UofL researcher predicts TMI without a strategic approach to genetic testing


    LOUISVILLE, Ky. – In recent years, health care leaders have sought to pave the way for personalized, predictive medicine by making genetic testing broadly available in physicians’ offices. However, multiplex genetic testing could overwhelm physicians with too much information and a significant commitment of time and resources unless policies for managing incidental findings are developed, according to a new article in Genetics in Medicine by University of Louisville pediatrician Kyle B. Brothers, M.D., and a team of researchers at the Vanderbilt University Center for Biomedical Ethics and Society.

    Incidental findings are often unknown disease possibilities; for example, a genetic test performed to determine the best dose for hypertension medication could also reveal a possible risk for developing other conditions, such as different kinds of cancer.

    Interpreting data is time intensive and requires sophisticated computer software and an electronic medical record, plus physicians need to spend significant time explaining test results to patients. Some providers may fear liability for failing to address all incidental findings. Furthermore, follow-up testing on incidentally-identified risks could become very expensive for patients and create unnecessary anxiety, given the inevitability of false positive results.

    “Genetic tests generate more information than we know what to do with, so, much of that important, useful information could easily be overlooked,” said Brothers. “Instead of jumping in with both feet, we should think about the best way to approach what we call the ‘incidentalome’ (a potentially voluminous collection of incidental findings) so that patients can actually benefit from the best of this new knowledge.”

    Mapping the incidentalome

    The goal of this project was to characterize the incidental findings generated through multiplex genetic testing, which could include new technologies such as whole genome sequencing. The researchers used data from Vanderbilt University’s Pharmacogenomic Resource for Enhanced Decisions in Care and Treatment (PREDICT) program, which tests 34 genes that can affect drug selection and dosing. They quantified the incidental findings with a comprehensive literature review of recent articles that referred to at least one of the 34 genes.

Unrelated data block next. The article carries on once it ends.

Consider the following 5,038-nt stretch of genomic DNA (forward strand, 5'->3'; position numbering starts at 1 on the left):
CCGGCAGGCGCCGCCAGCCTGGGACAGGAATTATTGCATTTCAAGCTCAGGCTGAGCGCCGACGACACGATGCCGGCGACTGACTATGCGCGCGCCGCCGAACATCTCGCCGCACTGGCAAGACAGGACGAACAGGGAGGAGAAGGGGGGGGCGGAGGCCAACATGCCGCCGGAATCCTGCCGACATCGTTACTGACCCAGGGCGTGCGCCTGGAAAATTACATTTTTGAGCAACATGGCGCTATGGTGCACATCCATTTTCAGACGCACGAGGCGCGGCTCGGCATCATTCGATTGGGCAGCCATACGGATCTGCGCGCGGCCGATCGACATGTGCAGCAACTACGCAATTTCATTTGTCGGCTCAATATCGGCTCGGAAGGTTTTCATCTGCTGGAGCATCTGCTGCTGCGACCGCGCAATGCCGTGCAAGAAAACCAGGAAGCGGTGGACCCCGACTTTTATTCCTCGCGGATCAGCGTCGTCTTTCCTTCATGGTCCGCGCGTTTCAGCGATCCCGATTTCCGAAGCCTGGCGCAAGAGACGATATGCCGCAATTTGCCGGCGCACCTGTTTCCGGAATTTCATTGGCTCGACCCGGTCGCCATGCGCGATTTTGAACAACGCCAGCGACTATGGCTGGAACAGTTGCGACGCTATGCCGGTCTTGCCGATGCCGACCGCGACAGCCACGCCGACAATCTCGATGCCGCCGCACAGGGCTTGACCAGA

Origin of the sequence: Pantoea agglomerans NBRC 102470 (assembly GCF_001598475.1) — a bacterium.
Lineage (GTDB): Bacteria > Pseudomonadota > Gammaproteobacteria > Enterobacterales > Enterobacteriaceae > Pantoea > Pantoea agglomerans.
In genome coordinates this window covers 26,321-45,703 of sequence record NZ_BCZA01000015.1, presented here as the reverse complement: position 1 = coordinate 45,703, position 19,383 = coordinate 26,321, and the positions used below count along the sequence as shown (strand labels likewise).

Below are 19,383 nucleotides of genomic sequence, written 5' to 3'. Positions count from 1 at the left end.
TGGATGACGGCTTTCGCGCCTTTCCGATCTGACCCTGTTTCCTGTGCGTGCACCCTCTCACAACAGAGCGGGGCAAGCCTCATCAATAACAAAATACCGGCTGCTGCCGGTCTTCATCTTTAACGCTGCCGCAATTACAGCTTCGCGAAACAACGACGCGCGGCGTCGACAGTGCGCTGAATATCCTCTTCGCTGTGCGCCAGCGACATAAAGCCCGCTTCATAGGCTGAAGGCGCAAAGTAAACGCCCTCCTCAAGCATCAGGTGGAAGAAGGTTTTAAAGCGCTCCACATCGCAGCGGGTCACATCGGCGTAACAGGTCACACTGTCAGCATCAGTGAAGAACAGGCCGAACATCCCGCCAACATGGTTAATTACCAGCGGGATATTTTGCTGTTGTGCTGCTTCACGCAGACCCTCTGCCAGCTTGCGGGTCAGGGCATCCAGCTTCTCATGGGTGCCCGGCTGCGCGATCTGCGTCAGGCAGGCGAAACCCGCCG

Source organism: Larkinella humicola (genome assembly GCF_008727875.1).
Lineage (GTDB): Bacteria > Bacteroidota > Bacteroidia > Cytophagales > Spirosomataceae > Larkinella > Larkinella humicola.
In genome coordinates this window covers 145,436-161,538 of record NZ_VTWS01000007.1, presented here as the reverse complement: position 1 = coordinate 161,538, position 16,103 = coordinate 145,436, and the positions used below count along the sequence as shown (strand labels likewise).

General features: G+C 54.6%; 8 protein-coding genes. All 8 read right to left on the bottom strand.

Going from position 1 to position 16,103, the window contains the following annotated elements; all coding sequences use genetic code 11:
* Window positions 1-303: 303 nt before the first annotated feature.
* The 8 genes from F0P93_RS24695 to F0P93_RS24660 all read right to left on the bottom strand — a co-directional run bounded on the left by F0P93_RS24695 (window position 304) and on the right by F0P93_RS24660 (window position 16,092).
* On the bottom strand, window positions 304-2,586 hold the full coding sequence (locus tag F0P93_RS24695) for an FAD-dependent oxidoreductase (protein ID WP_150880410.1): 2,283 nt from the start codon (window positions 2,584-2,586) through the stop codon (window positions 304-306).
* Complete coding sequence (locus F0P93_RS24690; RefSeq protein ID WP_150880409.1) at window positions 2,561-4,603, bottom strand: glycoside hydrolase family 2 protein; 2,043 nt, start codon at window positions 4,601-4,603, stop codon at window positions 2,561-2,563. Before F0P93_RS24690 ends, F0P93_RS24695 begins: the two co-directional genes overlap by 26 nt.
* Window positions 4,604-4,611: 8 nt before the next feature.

The researchers identified 372 associations between the genetic make-up and actual physical traits and health conditions that might be revealed in patients undergoing genetic testing to guide drug therapy for a specific condition.

    “Ours was the most comprehensive attempt to ‘map’ the incidentalome so far. We looked at just 34 genes and found more incidental findings than providers and patients could handle. The human genome contains more than 20,000 genes, so we can say with confidence that providers and patients are going to need help handling this information,” Brothers said.

    Only two previous studies have explored the incidental findings of multiplex genetic testing. This study, the largest to date, provides an updated and more comprehensive account of the number of genotype-phenotype associations generated through pharmacogenomics testing.

    Beyond the incidentalome

    Brothers is following this study with a similar one that measures the incidental findings per individual patient. “The FDA says we should be doing genetic testing before prescribing certain medications, but it has been very difficult to develop a process for applying this knowledge and integrating it into routine care. These studies are important steps in developing that process.”

    He also is collaborating on a study of genetics and intellectual disability and is planning to explore the motivational effects of genetic testing for extreme obesity.

    In 2013, Brothers will complete a Ph.D. in religious studies with a focus on medical ethics from Vanderbilt University, where he practiced pediatric medicine for eight years.

    Brothers joined the UofL Department of Pediatrics faculty this summer. He conducts research on the translation of genomics into routine pediatric care and ethical challenges in the care of children. He collaborates closely with the university’s Kosair Charities Pediatric Clinical Research Unit, where researchers study drugs for children, including treatments that are based on the individual’s own genetic make-up. He also works as a general pediatrician in the UofL Physicians-General Pediatrics Broadway office and has a special interest in obesity.